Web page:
Moreover: however communist, nationalist or socialist it may sound, when Trump says “Make America Great Again”, it sounds like he’s cheering America. This is a strong advantage in a place where many voters like America, and much of the rest of the field of candidates can’t seem to shut up about how terribly oppressive America is.

    Similarly for Trump saying “Build a wall”. Regardless of what one thinks immigration policy ought to be, large numbers of people have perceived experiences with immigration that involve some combination or variant of a) invader wanders in and starts helping himself to your tax money, b) invader commits violent crime and can’t be found by a police too busy writing you speeding tickets, c) invader makes mockery of local law, d) invader forces you to stop displaying the American flag, e) politicians keep talking about the need for more invaders and more rights for invaders. At that point “Build a wall” starts to sound pretty good both as a policy and as a metaphorical middle finger.

    It’s all very well to say that implementing libertarianism would solve these problems (and solve them better) by not letting invaders (or anyone else for that matter) help themselves to your tax money and so forth, but that’s like saying a better ship-building philosophy would solve the problem of your leaky boat by building a boat that doesn’t leak. Millions of people feel as though they are in a leaky boat, which bloody well needs to be patched and the water bailed out right fucking now, and visiting the Boat Factory to order a change of boats can be done some other time, like, say, how about not right fucking now. Patching the largest hole with a Great Wall of Trump, while an ugly short-term solution with many drawbacks, has the great advantage of being a near-term solution rather than one promised to take place at some indefinite future time following the cleansing of the Augean Stables.

  • Laird

    Mr Ed, I’m unclear on the meaning of your “day of judgment” metaphor. Are you saying that Sanders is Satan (thus implying, I suppose, that Trump is St. Michael)? Or are you saying that I shall one day be judged by those two worthies and my eternal fate will turn on whether or not I voted for Sanders in this primary election? If the former, that’s not really working for me (I consider both to be lesser demons). If the latter, should that day arrive (as an atheist I’m not too troubled by the prospect) I suspect that I will have greater worries than my foolish vote in one single election.

    Anyway, whenever such thoughts intrude I reflect on the wisdom of Milton: “Better to reign in Hell, than serve in Heaven.”

  • Cristina

    “[…] Peronist “right” and the Socialist “left […]”

    There are less differences between Peronism and socialism than between Mensheviks and Bolsheviks in the first decade of the XX century.
    Interestingly, the last Peronist president of Argentina called Obama “unknowing Peronist”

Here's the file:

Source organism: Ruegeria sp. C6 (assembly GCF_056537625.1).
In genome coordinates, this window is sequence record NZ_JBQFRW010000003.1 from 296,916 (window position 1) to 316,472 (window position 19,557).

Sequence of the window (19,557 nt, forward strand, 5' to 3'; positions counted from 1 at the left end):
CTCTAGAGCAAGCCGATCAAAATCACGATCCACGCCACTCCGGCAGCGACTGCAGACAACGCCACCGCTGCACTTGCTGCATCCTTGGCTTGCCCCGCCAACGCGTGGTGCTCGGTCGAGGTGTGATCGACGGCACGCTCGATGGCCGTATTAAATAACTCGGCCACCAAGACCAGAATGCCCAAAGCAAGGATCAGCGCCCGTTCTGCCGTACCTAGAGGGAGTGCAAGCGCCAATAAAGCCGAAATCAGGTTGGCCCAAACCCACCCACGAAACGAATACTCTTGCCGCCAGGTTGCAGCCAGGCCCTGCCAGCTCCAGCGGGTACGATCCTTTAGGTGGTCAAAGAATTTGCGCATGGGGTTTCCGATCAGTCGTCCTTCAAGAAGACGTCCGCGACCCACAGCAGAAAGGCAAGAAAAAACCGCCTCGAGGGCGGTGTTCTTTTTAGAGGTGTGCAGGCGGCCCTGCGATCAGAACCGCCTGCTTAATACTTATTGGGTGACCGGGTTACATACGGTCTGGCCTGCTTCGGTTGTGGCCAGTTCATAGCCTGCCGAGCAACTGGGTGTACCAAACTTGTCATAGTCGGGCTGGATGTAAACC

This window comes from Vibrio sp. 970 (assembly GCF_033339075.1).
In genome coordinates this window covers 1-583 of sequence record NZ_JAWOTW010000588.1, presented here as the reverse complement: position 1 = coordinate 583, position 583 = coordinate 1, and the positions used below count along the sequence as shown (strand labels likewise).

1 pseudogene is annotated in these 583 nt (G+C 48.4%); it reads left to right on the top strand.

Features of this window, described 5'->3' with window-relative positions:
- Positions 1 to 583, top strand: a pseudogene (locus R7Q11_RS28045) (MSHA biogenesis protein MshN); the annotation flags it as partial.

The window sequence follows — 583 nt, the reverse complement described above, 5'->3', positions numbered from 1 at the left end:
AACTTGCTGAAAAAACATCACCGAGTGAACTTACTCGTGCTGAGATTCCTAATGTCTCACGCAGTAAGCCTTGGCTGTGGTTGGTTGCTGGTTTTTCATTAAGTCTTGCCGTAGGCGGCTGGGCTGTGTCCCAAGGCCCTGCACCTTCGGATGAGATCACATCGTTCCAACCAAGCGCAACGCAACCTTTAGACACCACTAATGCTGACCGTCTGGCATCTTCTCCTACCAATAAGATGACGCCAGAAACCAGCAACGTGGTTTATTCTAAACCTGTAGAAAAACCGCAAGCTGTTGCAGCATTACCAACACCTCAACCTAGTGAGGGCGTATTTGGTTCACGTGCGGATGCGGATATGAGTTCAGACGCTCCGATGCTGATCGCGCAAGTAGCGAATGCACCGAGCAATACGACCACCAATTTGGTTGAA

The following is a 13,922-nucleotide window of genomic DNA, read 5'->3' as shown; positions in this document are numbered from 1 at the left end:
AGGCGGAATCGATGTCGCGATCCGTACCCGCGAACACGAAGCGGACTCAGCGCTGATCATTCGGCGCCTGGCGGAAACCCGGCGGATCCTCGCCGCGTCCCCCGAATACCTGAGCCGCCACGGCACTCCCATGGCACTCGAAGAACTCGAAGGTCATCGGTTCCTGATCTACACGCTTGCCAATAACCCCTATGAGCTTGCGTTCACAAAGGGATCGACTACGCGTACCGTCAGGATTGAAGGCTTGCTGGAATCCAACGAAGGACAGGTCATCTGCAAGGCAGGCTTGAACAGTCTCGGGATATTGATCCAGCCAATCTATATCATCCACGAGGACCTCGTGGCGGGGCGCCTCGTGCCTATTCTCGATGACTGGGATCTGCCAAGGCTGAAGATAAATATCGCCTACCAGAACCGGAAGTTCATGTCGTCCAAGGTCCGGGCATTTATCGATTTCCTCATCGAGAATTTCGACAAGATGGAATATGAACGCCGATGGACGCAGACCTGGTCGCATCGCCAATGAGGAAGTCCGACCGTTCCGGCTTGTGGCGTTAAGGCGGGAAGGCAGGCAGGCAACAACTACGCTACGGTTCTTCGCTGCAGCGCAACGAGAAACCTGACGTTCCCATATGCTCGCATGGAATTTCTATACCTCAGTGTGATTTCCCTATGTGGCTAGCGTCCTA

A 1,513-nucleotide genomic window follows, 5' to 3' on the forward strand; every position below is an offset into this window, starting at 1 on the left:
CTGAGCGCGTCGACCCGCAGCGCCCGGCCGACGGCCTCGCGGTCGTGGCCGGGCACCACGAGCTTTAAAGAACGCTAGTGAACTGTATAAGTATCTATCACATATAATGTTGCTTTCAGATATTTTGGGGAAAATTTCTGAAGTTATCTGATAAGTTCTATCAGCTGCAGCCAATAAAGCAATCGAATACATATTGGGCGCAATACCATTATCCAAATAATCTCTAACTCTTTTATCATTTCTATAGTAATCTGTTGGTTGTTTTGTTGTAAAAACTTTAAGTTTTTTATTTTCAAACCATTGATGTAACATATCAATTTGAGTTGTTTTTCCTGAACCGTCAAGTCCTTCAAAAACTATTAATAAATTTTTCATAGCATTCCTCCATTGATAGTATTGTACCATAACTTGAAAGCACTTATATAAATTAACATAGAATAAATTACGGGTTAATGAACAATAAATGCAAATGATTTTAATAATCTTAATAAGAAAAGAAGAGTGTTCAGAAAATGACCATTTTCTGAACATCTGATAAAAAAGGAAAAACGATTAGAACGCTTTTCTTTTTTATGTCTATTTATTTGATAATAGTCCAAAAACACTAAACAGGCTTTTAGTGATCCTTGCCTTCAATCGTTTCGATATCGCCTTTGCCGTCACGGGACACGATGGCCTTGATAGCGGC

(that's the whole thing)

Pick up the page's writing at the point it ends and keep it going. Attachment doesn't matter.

• Julie near Chicago

    Nick, put it in the Daily Fail, the Daily Mirror, the Sun, and over here the National Enquirer!

    Or, as we Provincials say, “No human biological waste, Sherlock!”

  • lucklucky

    Maybe Trump wins and invites Sanders for VP …

  • Mr Ed


    Take my post with Occam’s Razor, by voting Sanders you are voting for evil. I really hope that you don’t get it, but if you do, and your vote gave him the necessary delegate for the next stage, would you regret your decision?

    Or, if you sup with the Devil, you need a long spoon. I see the logic of your plan, and as Papageno said ‘Wer viel wagt, gewinnt oft viel‘.

  • Nicholas (Excentrality!) Gray

    Julie, a pithier expression would be “No shi-ite, Sherlock!” It’s better to look on the sunni side.

  • NickM

    Acceleration (for anything) matters a lot.

  • PapayaSF

    Sanders just calls himself “socialist”.

    Uh, no. He spent time at a Stalinist kibbutz in the ’60s. He honeymooned in the USSR, praised Cuba and the Sandinistas, and disavowed none of that. He thinks child poverty is somehow connected to having “too many” choices of deodorants. I think he’s less of a liberal who leans left than a Marxist pretending to be a centrist.

  • Laird

    Mr Ed, of course I’d be voting for evil, but there’s nothing other than evil on the ballot. (I suppose I could write in Cthulhu, but I doubt it would even be counted.) My state sends 53 pledged delegates to the Democratic National Convention (we’re a “winner-take-all” state), plus 6 unpledged “super-delegates”. A total of 2,382 delegates is required to win the nomination. The odds of my single vote being the one to push Sanders over the top are, shall we say, vanishingly small. But the opportunity cast a ballot against that corrupt harridan, to say nothing of the ability to (truthfully!) tell people that I voted for Sanders? Priceless!